While it may seem strange to begin thinking about the winter blues with 80-degree weather, preparing yourself for seasonal transitions can go a long way in helping reduce symptoms and improve overall well-being during the cold, dreary months. Whether you have been diagnosed with Seasonal Affective Disorder or not, there seems to be a general sense of anxiety in regards to mood changes during the winter months. The days become shorter and colder. The social scene seems to dwindle down. People tend to spend more time at home. There are a lot of factors that contribute to the possible decrease in mood, but also a lot of preventative measures that can be taken. Here are a few tips to brighten your spirits as you prepare for colder weather and inevitable feelings of hibernation.
One of the biggest mistakes that people make when it comes to thinking about the winter blues is that they become so preoccupied with thoughts of negative outcomes, that they forget to take a moment and try to enjoy all that is going on around them. Practicing mindfulness can make a big difference in one’s mood. Take some time out of each day to use all 5 of your sense and allow yourself to become present and in the moment. Be present and aware as you are looking at the leaves change and noticing the beauty of colors, smelling the scent of warm coffee on a chilly morning, listening to holiday music in stores, tasting your Thanksgiving meal, and feeling the snow gently landing on you. There is a lot to enjoy with seasonal changes if you take the time to look for it.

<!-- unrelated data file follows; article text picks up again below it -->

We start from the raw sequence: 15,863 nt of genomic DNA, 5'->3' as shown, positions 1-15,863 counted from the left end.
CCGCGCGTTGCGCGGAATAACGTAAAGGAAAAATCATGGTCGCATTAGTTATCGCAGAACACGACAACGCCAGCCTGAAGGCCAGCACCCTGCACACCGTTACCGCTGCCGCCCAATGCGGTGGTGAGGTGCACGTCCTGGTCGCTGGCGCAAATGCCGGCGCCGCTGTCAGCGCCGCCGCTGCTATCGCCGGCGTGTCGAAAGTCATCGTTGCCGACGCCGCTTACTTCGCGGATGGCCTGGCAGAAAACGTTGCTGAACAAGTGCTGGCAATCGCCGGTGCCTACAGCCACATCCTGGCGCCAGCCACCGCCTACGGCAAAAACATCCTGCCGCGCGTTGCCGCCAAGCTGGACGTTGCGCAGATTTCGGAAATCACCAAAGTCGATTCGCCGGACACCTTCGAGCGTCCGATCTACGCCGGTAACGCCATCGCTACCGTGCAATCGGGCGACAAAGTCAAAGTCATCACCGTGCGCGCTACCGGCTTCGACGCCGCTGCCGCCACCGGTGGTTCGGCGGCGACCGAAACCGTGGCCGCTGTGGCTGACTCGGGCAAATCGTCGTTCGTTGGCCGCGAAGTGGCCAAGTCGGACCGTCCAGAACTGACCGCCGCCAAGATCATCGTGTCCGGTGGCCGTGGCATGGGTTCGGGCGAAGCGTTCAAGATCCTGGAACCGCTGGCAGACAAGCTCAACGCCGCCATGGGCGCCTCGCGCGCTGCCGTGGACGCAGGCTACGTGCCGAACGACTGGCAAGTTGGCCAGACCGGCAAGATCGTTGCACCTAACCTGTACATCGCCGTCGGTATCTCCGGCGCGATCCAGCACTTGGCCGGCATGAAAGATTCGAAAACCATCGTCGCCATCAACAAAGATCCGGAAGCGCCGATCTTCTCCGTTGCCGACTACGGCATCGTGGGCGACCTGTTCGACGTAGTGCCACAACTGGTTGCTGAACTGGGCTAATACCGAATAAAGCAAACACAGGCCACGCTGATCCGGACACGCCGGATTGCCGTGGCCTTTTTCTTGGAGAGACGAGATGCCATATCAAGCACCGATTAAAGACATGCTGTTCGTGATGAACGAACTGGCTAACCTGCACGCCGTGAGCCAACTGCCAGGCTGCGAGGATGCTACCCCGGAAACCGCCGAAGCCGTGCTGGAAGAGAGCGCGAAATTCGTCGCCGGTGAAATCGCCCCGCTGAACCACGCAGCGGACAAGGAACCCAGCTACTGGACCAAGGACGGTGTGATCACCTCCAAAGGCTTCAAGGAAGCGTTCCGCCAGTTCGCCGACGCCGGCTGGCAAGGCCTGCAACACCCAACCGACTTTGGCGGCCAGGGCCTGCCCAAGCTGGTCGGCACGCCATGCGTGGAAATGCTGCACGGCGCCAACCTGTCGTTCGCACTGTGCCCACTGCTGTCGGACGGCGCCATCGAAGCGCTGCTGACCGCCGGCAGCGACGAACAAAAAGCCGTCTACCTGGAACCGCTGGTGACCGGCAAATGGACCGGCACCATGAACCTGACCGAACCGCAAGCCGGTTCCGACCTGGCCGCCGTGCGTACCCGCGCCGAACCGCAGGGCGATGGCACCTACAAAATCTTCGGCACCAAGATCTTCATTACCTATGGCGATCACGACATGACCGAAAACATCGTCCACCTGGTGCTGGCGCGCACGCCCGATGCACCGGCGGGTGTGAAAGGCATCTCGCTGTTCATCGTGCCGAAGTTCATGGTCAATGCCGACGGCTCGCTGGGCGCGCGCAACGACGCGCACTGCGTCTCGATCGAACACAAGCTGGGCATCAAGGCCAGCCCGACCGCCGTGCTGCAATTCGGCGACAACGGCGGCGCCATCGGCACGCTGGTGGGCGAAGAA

Staying active during the winter months is one of the most challenging things for people. With the days being shorter and colder, the idea of going outside and going for a walk or run can seem unappealing. However, as many of us already know, staying active can improve mood in a significant way. Finding a new enjoyable way to stay active in the winter can have a major impact. Whether this is taking a new class that you’ve never tried before, or staying warm in hot yoga, finding an enjoyable way to exercise during the colder months can be a beneficial step in beating the blues. Starting an exercise routine in the fall and maintaining consistency during the winter is a great way to prepare for an active lifestyle year round.
Another major difference between the warmer months and winter months is that people tend to want to avoid the cold and stay in a lot more often. Isolating yourself during a time that can already be challenging for you generally ends up with a decrease in mood. Make an effort to stay engaged in social activities this winter. Make plans with friends to get together at someone’s house, or take advantage of the holidays and do something seasonal that is only available during the winter. Whatever it is that you enjoy about these months, do it with enjoyable company. Identifying activities or programs and scheduling them or signing up for a class now can help maintain social interaction during the winter.
Reach out to Support System
If you are having a difficult time this winter, do not hesitate to reach out to those around you. People tend to be pretty understanding that this time of year can be difficult for some. Chances are, there are others that feel very similar to you. Helping to cheer each other up can help put an end to the winter blues. If it becomes too difficult, reach out for professional help. Learning the necessary skills needed to cope can make a world of a difference.
Bianca Marcu, LPC